Jessica Eve Watkins

Earlier November, 2014.

“If we listened to our intellect we’d never have a love affair. We’d never have a friendship. We’d never go into business because we’d be cynical: “It’s gonna go wrong.” Or “He’s going to hurt me.” Or,”I’ve had a couple of bad love affairs, so therefore . . .” Well, that’s nonsense. You’re going to miss life. You’ve got to jump off the cliff all the time and build your wings on the way down.”
― Ray Bradbury


I don’t know where my wanderlust began, or if it will end. I’ve spent my whole twenties roaming, travelling, driving, planning, escaping. I am addicted to it. Sometimes, lately, it feels like a problem. I require a lot more purpose from myself as I get older, and I’m thinking maybe that wont always go hand in hand with sleeping in a car-seat, and getting dressed in Walmart parking lots. I’ve got no idea how many people have seen me pee between car doors, or if waitresses mind as I blatantly clean my teeth and face in their cafe bathrooms.

Last month we arrived at a place I have been desperate to get back to. An exception in my life. I wanted to return to Snaggy Mountain, meld into it, and really try living there, from the first moment I walked through the door, back in April. After only a few days there, I welcomed an awakening in me that glowed vibrant all summer long, and has penetrated my thoughts everyday since I found it. The place changed my heart, and therefore my life path.

Our road looping from eco-village to intentional community ended with a gravel driveway in Burnsville, NC, two weeks ago, when we returned to Snaggy Mountain. We drank half a bottle of sake and sang the entire back catalogue of Kings of Leon before we arrived in a torrential rainstorm. The light faded and my heart grew wild with fire to return. There was Jojo, and his strangers on the hill, still intact, still living wild amongst the tulsi tendrils and blue eyed dogs.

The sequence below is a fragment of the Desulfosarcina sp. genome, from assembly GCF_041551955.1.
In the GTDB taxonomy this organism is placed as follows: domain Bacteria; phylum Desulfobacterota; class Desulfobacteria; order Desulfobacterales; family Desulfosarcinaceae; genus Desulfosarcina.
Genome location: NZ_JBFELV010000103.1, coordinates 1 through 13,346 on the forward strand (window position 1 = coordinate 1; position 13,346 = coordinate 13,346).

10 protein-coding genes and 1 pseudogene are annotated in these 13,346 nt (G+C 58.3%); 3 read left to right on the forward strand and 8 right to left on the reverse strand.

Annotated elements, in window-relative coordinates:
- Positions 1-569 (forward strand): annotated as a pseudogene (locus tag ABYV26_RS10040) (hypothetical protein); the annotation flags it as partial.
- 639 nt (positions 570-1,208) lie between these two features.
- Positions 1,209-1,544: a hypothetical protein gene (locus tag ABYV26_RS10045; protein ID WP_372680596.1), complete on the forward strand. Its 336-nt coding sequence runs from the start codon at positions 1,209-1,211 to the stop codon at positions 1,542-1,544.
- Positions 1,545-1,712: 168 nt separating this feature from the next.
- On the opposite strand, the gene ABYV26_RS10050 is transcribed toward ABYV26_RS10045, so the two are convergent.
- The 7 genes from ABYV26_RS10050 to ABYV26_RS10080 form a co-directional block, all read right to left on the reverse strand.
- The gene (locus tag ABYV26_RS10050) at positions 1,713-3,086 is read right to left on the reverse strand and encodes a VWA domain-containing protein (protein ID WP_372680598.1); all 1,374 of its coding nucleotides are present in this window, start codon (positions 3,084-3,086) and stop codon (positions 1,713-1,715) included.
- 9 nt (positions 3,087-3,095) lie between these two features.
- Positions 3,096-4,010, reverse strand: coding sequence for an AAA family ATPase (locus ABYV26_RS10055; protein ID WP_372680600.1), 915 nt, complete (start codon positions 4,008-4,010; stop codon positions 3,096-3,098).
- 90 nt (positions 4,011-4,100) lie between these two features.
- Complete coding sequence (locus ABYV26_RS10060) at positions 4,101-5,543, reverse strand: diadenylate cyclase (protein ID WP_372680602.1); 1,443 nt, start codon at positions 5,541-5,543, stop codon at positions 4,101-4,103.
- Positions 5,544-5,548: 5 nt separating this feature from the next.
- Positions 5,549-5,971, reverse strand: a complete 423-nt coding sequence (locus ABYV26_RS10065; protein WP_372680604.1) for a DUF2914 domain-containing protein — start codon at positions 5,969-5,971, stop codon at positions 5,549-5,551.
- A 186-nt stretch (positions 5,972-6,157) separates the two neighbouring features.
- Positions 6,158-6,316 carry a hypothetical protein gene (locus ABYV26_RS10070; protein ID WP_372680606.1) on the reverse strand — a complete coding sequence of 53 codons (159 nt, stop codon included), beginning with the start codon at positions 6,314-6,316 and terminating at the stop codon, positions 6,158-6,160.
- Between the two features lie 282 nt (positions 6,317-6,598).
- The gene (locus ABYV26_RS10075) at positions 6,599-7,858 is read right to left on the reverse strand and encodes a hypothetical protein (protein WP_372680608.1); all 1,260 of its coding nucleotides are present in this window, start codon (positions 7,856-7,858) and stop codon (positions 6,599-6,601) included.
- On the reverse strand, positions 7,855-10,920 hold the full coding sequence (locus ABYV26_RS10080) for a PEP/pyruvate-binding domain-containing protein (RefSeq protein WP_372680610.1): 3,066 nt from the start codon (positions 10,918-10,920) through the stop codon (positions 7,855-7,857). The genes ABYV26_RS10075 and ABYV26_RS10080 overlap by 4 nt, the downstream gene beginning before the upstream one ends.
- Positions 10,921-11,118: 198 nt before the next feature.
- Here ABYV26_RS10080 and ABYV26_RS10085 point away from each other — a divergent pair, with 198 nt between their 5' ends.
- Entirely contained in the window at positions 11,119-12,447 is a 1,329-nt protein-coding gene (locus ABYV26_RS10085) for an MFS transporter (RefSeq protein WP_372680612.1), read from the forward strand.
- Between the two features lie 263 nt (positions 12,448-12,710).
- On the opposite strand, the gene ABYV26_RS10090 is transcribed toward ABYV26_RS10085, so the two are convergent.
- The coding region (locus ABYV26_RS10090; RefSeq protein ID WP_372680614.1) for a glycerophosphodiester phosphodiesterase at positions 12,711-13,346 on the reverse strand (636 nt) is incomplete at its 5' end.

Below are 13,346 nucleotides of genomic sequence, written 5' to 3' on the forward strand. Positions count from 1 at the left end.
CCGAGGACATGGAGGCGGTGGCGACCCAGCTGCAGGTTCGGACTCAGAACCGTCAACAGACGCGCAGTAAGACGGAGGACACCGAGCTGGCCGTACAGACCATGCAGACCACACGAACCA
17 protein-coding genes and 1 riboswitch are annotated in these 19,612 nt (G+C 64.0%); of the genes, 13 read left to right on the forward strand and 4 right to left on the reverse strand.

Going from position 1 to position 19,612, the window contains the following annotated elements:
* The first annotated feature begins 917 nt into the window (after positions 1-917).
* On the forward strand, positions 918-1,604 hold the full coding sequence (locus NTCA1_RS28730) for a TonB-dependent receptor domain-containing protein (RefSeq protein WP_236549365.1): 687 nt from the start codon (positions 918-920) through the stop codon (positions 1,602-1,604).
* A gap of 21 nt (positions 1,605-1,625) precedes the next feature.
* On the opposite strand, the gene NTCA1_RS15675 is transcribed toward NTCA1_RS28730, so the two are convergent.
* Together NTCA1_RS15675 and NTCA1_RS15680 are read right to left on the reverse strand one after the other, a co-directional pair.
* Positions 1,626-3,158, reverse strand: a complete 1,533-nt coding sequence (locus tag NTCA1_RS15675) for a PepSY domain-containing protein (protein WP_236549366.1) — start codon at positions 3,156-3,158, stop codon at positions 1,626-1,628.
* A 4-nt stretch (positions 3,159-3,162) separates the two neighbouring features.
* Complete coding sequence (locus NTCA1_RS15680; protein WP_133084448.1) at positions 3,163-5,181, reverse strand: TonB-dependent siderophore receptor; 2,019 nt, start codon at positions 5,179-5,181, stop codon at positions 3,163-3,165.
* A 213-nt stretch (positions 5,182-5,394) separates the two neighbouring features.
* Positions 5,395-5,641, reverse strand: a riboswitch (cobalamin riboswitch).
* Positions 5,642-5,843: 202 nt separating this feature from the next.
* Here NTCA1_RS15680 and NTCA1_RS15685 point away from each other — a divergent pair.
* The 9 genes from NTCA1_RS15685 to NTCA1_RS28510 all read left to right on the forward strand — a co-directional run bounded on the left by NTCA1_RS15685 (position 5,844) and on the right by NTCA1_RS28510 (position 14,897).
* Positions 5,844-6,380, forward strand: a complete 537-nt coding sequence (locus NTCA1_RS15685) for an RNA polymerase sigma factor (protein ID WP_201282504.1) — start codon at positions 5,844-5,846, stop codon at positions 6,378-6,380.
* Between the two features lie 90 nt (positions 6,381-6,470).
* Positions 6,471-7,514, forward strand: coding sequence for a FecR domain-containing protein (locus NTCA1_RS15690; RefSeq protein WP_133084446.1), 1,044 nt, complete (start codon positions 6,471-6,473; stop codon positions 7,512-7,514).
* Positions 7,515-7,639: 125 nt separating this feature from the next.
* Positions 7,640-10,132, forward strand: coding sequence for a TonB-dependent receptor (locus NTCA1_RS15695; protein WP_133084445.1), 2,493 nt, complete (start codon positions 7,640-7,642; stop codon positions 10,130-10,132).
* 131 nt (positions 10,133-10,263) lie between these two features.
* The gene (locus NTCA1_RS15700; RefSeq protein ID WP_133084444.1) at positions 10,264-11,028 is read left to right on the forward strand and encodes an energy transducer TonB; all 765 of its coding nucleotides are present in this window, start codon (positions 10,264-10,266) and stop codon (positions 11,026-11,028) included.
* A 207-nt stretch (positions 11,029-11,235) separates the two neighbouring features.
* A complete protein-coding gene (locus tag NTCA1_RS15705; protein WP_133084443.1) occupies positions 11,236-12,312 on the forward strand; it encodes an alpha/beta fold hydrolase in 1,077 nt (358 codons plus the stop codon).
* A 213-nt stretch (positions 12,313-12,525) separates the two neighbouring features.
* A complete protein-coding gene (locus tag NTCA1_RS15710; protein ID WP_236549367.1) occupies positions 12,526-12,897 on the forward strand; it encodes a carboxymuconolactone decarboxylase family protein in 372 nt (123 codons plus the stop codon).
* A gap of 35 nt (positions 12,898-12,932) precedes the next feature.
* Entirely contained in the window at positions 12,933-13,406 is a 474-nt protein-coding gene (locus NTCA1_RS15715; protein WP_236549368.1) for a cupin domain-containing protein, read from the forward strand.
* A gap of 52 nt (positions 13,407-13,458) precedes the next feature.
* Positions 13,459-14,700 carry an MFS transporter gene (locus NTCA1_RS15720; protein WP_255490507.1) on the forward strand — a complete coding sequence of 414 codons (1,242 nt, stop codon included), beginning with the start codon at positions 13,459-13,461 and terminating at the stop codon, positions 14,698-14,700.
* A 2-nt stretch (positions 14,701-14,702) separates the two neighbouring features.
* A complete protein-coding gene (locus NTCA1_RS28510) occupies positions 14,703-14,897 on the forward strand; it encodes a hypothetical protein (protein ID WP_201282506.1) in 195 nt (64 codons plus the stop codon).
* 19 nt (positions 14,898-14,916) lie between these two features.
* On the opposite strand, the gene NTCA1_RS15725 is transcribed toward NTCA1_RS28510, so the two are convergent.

I don’t know why certain places and people evoke these passions within us – I can only guess the magic forces at work. I do know its rare. It doesn’t happen for me so often, and I am utterly thankful to have the chance to live out this part of my destiny. I am so lucky to wake up each morning with the ducks rasping in the stream, and the wind licking around my window panes. Snow powder hilltop, wet socks, numb toes, beer at 4pm by an open fire. Banjo, fiddle, roasting flames, mountain moon, blackest night walks.

I sleep in a barn between two goddesses sometimes, and in a cabin with a kind man on others. Each view is the view I want to be seeing, but I was silly to think it wouldn’t be challenging. Each moment is the right moment, but life here isn’t how I imagined.


It’s been two weeks now. I’ve watched all my expectations change and evolve. I’ve been terrible at looking after myself. I barely brush my teeth, do my laundry, or make my bed. I don’t remember to eat meals, but I do eat a lot of sugar. I don’t work hard enough, never have my own space. I am lost in the landscape and emotion that fuelled my pathway back here. I’m in love with the roughness. Living each day in ‘don’t-know’ mind, it flicks between driving me crazy and wrenching me open. It’s driving others crazy around me too, as I refuse to make decisions about anything. I think I like it, then I hate myself in this situation, then I love it again completely. I’ve felt an uptightness in me start to rattle free, and let my clinging, grippy fingers loosen. There are particularly strong lessons in every waking moment for me right now. The way I view each day is how the next day views me.


I need to give myself space, spend more time alone, watch the layers of myself that are beginning to rise to the surface. I whatsapp my friend Siobhan and tell her I feel alive. I feel raw and open and scared and crazy and beautiful and like I’m truly living. I think that’s my new addiction. I tell her that I’ve learned I am feisty. She says she always thought I was.




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